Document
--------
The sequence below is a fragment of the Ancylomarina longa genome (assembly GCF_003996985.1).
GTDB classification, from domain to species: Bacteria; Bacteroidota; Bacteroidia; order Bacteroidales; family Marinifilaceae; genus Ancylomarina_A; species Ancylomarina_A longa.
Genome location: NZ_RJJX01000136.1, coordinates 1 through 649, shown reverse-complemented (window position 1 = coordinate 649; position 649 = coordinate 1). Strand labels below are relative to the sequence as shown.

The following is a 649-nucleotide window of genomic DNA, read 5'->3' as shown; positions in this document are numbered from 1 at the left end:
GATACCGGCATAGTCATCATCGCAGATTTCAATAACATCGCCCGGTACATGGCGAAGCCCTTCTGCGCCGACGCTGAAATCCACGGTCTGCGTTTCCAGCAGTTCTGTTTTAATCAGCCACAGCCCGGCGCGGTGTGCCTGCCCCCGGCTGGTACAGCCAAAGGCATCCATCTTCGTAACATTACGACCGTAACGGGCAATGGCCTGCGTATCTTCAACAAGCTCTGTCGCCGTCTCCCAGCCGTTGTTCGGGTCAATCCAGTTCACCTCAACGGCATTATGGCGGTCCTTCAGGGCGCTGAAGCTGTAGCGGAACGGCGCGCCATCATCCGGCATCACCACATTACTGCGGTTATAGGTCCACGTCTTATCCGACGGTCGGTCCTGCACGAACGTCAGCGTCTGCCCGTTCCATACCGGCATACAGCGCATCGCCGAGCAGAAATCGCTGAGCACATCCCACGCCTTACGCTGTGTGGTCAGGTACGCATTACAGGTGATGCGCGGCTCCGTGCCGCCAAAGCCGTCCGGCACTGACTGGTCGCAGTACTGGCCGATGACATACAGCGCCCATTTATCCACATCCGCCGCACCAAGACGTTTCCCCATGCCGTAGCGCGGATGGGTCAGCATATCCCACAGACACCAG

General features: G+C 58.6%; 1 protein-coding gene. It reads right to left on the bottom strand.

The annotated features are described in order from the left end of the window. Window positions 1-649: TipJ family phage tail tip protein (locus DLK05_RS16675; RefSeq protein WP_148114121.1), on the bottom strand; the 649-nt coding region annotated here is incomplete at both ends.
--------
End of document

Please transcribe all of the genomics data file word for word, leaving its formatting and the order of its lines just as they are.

The sequence below is a fragment of the Ancylomarina longa genome (assembly GCF_003996985.1).
GTDB classification, from domain to species: Bacteria; Bacteroidota; Bacteroidia; order Bacteroidales; family Marinifilaceae; genus Ancylomarina_A; species Ancylomarina_A longa.
Genome location: NZ_RJJX01000136.1, coordinates 1 through 649, shown reverse-complemented (window position 1 = coordinate 649; position 649 = coordinate 1). Strand labels below are relative to the sequence as shown.

The following is a 649-nucleotide window of genomic DNA, read 5'->3' as shown; positions in this document are numbered from 1 at the left end:
GATACCGGCATAGTCATCATCGCAGATTTCAATAACATCGCCCGGTACATGGCGAAGCCCTTCTGCGCCGACGCTGAAATCCACGGTCTGCGTTTCCAGCAGTTCTGTTTTAATCAGCCACAGCCCGGCGCGGTGTGCCTGCCCCCGGCTGGTACAGCCAAAGGCATCCATCTTCGTAACATTACGACCGTAACGGGCAATGGCCTGCGTATCTTCAACAAGCTCTGTCGCCGTCTCCCAGCCGTTGTTCGGGTCAATCCAGTTCACCTCAACGGCATTATGGCGGTCCTTCAGGGCGCTGAAGCTGTAGCGGAACGGCGCGCCATCATCCGGCATCACCACATTACTGCGGTTATAGGTCCACGTCTTATCCGACGGTCGGTCCTGCACGAACGTCAGCGTCTGCCCGTTCCATACCGGCATACAGCGCATCGCCGAGCAGAAATCGCTGAGCACATCCCACGCCTTACGCTGTGTGGTCAGGTACGCATTACAGGTGATGCGCGGCTCCGTGCCGCCAAAGCCGTCCGGCACTGACTGGTCGCAGTACTGGCCGATGACATACAGCGCCCATTTATCCACATCCGCCGCACCAAGACGTTTCCCCATGCCGTAGCGCGGATGGGTCAGCATATCCCACAGACACCAG

General features: G+C 58.6%; 1 protein-coding gene. It reads right to left on the bottom strand.

The annotated features are described in order from the left end of the window. Window positions 1-649: TipJ family phage tail tip protein (locus DLK05_RS16675; RefSeq protein WP_148114121.1), on the bottom strand; the 649-nt coding region annotated here is incomplete at both ends.